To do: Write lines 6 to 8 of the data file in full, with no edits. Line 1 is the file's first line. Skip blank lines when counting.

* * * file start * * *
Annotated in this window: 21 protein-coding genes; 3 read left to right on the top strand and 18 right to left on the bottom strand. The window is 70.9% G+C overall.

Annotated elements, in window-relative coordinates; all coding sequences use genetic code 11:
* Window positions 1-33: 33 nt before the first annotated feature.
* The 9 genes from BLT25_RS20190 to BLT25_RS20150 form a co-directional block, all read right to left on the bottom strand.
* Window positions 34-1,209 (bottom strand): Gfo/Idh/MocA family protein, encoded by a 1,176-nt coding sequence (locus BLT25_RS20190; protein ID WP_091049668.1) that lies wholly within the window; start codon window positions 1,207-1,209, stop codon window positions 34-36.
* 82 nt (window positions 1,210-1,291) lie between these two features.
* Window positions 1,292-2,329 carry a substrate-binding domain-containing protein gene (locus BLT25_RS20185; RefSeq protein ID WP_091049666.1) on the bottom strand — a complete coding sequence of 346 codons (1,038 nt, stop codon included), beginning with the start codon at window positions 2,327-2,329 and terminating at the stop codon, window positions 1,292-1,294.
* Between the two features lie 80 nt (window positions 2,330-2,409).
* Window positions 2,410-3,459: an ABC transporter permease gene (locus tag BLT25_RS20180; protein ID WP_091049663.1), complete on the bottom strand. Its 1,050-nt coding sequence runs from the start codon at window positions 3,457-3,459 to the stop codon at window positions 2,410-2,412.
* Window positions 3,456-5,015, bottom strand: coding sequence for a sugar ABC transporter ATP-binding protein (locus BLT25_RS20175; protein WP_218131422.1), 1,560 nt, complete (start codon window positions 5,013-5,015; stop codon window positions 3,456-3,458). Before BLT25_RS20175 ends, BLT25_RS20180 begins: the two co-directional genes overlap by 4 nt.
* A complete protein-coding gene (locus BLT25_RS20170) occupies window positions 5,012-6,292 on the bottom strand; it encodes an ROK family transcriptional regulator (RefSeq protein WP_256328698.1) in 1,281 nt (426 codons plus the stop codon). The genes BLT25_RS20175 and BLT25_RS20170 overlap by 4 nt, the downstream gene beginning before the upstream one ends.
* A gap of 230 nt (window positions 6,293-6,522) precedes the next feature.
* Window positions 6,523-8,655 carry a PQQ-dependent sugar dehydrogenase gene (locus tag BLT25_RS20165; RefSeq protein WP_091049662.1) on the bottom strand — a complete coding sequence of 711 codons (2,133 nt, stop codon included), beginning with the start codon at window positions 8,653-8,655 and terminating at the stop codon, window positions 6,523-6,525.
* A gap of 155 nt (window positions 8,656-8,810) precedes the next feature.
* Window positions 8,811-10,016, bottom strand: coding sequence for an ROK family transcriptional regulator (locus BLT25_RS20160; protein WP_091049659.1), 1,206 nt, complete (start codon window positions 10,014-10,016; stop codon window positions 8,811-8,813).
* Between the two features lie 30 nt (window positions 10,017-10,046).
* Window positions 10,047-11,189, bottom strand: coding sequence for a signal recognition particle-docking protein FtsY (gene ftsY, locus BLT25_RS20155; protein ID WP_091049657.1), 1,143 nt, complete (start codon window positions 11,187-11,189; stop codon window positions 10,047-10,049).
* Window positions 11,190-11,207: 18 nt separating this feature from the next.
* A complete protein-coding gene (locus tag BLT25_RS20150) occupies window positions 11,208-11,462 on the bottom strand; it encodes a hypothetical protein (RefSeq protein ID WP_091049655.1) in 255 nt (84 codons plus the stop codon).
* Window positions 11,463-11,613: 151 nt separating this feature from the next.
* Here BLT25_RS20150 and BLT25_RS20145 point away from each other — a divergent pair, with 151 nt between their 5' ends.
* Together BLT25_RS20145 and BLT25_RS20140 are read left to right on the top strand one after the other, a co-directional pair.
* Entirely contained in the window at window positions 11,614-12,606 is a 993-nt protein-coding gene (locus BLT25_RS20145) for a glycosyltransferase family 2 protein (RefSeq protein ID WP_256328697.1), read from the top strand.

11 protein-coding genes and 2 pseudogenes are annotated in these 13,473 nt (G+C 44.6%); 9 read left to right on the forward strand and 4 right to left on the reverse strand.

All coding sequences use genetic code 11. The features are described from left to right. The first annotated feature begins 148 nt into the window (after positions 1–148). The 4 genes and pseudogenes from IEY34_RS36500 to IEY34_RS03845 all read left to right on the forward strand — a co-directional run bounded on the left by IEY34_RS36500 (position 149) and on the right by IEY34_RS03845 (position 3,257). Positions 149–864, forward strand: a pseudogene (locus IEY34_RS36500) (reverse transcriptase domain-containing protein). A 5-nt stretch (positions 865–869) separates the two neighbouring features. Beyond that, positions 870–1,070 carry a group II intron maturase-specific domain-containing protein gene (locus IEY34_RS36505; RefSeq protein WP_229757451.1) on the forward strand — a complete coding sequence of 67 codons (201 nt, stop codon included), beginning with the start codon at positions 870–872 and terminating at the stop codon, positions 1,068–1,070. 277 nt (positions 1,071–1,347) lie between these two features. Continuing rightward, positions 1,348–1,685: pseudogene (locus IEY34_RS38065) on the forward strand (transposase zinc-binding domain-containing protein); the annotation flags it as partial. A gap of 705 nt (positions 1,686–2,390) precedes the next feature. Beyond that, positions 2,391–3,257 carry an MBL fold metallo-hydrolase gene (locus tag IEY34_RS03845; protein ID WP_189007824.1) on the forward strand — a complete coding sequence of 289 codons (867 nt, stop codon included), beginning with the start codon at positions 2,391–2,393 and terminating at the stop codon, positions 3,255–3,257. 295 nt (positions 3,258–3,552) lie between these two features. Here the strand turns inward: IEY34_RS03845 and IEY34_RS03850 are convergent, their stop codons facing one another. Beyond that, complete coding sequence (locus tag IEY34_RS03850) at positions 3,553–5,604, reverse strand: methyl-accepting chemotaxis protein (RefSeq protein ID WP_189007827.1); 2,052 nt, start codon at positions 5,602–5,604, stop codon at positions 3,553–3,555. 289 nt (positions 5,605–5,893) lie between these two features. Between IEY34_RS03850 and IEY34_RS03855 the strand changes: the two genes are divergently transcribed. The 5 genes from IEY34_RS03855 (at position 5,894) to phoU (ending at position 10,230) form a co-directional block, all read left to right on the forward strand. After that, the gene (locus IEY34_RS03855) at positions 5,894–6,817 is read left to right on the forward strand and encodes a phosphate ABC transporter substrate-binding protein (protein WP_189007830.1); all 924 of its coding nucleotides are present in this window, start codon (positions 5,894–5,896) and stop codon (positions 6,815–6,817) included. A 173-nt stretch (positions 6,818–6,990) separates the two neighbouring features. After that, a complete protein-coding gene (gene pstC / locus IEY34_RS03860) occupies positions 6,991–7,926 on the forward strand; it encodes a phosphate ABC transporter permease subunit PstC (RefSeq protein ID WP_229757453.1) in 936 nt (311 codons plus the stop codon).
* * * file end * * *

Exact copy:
* 82 nt (window positions 1,210-1,291) lie between these two features.
* Window positions 1,292-2,329 carry a substrate-binding domain-containing protein gene (locus BLT25_RS20185; RefSeq protein ID WP_091049666.1) on the bottom strand — a complete coding sequence of 346 codons (1,038 nt, stop codon included), beginning with the start codon at window positions 2,327-2,329 and terminating at the stop codon, window positions 1,292-1,294.
* Between the two features lie 80 nt (window positions 2,330-2,409).